The UK waste industry developed when people began producing too much waste as the population grew. Nowadays, there are multiple types of waste and multiple ways to dispose of it. From the moment you throw something away, to the moment it ends up at a landfill or recycled, there is an entire process that occurs.

Recycling isn’t new. Towards the end of the Second World War, necessities were rationed and so people couldn’t afford to throw things away. During the war, the infrastructure for “salvage” as recycling was then called, was provided by the waste management industry and 9 million tons of waste was salvaged.

The 1970s, however, Britain had become a consumer society and we began to see the emergence of a “throwaway” nation. Environmental awareness was inspired by a growing fear of our wastefulness. So the production of modern rubbish disposal trucks and further methods of recycling a large amount of waste were introduced.

During the late 1970s, Southend Council began having problems with the refuse collection service. Every time that a new house was built in Southend, the dustmen demanded a bonus payment for collecting the rubbish from it. Some routes, with lots of new houses, had become extremely costly for the council. For over a century, domestic waste was handled by local authorities. But there were no laws against outsourcing the work to private contractors.

From this, came the birth of the privatisation of Southend’s public services. In 1981 Southend Council handed over its refuse collection service to a private contractor and all the dustmen were made redundant, although most were rehired by the private contractor “Exclusive Cleaning Ltd”.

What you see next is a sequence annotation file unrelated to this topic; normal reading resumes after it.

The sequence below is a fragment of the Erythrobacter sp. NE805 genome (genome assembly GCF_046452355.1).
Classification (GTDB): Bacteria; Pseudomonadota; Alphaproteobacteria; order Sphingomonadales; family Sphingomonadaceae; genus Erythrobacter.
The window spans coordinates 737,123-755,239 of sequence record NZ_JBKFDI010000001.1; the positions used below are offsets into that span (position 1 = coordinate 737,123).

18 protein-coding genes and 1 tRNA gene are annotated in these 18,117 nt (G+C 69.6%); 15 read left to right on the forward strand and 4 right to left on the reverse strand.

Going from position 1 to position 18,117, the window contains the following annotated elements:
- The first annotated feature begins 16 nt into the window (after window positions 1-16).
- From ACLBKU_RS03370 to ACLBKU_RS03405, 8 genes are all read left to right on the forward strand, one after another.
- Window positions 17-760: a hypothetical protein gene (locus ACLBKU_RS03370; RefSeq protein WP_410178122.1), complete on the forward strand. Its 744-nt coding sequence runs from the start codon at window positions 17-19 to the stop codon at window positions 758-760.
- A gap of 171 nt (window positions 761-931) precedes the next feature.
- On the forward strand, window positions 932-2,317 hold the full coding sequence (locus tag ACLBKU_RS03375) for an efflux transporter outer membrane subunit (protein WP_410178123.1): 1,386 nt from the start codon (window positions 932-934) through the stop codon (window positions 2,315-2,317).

Despite making huge profits, Exclusive Cleaning was charging Southend’s ratepayers half a million pound less, than when the council was collecting the rubbish. Up and down the country 117 other local authorities all paid £100 each for a copy of Southend’s waste privatisation blueprint.

Many environmentalists came to believe that private businesses would never reduce waste because that means fewer profits. But someone had found a way to make money out of recycling and in 1977 the first-ever “Bottle Bank” was introduced. These were then joined by banks for paper, aluminium and even old clothes. By the mid-eighties, supermarket car parks had become mini recycling plants.

However, only a fraction of recyclables were getting processed using this method and it eventually became clear that for the recycling process to be truly effective, it had to begin at the consumer’s home. Separating our rubbish into different bins at home, makes us feel better about our environmental impact.

The waste management industry is continually working towards finding ways to preserve precious resources, often turning to techniques that we haven’t used since the wartime era of salvage. But improving waste management in Southend-on-Sea isn’t enough. At the heart of Britain in the 1950s was a mindset, exemplified by “make do and mend”, where people would only throw away what they could no longer find a use for and that way of thinking has not yet been rediscovered. We still create waste like there’s no tomorrow and expect the waste management industry to clean up our mess.

This article was provided by Canvey Skip Hire & Recycling Ltd who provide both domestic and commercial skip hire in Southend-on-Sea.